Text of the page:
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and winters are milder here than with
all things for life in general better for a middling fortune : You will have an absolute command of your company, with whatever obsequiousness of freedom you may expect or allow. I have an elderly * house-keeper, who hath been my + Walpole above thirty years, whenever I lived in this kingdom: I have the command of one or two villa's near this town: You have a warm apartment in this house, and two Gardens for amusement. I have said enough, yet not half. Except absence from friends, I confess freely, that I have no discontent at living here ; besides what ariseth from a filly spirit of Liberty, which, as it neither fowereth my drink, nor hurteth my meat, nor spoileth my stomach, farther than imagination, so I resolve to throw it off.
You talk of this Dunciad, but I am impatient to have it || volare per ora—there is now a vacancy for fame: The Beggar's Opera hath done its task, s difcedat, uti conviva fatur.
* Mrs. Brent.
L ETTER XXX.
Dr. SWIFT to Mr. Pope,
June 1, 1728. Look upon my Lord Bolingbroke, and us
two, as a peculiar Triumvirate, who have nothing to expect, or to fear; and so far fittest to converse with one another : Only he and I are a little subject to schemes, and often upon very weak appearances, and this you have no. thing to do with. I do profess, without affectation, that your kind opinion of me as a Pa. triot (since you call it fo) is what I do not deserve ; because what I do is owing to perfect rage and resentment, and the mortifying light of slavery, folly, and baseness about me, among which I am forced to live. And I will take
have more Virtue in an hour than I in seven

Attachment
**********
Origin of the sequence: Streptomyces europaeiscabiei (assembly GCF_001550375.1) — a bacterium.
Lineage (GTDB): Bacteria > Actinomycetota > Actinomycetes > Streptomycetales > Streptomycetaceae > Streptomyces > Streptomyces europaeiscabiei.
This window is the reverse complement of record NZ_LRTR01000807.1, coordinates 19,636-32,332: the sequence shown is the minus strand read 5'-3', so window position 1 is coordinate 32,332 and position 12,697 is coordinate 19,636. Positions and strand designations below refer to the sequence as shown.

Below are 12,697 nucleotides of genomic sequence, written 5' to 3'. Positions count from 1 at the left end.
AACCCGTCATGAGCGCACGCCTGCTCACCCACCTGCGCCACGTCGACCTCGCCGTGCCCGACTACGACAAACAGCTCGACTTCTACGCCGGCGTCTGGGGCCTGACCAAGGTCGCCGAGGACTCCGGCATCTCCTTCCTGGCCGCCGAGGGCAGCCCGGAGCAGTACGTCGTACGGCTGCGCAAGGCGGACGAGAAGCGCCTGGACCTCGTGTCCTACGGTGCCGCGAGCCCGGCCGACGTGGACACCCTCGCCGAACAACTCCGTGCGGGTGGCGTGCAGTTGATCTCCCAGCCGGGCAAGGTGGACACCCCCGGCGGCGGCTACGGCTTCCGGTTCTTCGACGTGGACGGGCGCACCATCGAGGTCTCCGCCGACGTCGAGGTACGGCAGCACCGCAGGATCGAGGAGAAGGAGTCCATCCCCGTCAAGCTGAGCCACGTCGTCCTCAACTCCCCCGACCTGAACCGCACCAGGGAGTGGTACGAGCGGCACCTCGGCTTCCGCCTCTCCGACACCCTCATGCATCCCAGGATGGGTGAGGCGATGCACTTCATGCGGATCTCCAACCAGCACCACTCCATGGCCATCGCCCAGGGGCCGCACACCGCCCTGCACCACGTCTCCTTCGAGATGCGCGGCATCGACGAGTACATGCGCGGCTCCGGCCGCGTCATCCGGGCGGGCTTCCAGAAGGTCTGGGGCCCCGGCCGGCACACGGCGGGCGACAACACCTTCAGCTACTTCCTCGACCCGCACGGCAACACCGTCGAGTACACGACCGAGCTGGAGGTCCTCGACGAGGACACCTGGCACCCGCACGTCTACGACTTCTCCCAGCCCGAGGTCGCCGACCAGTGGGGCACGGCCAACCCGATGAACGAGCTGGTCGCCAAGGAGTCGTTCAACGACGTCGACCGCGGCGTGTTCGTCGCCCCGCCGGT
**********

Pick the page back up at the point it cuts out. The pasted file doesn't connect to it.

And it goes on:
you despise the follies, and hate the vices of mankind, without the least ill effect on your temper ; and with regard to particular men, you are inclined always rather to think the better, whereas with me it is always directly contrary. I hope, however, this is not in you from a superior principle of virtue, but from your situation, which hath made all parties and interests indifferent to you, who can be under no concern about high and low church, Whig and Tory, or who is first Minister Your long letter was
my oath, that
the last I received, until this by Dr. Delany, although you mention another since.
The Doctor told me your secret about the Dunciad, which dotii not please me, because it deferreth gratifying my vanity in the most tender point, and perhaps may wholly disappoint it.
As to one of your enquiries, I am easy enough in great matters, but have a thousand paultry vexations in my little station, and the more contemptible, the more vexatious. There might be a Lutrin writ upon the tricks used by my Chapter to teize me. I do not converse with one creature of Station or Title ; but I. have a fett of easy people whom I entertain when I have a mind; I have formerly described them to you ; but when you come you shall have the honours of the country as much as you please, and I shall on that account make a better figure, as long as I live. Pray God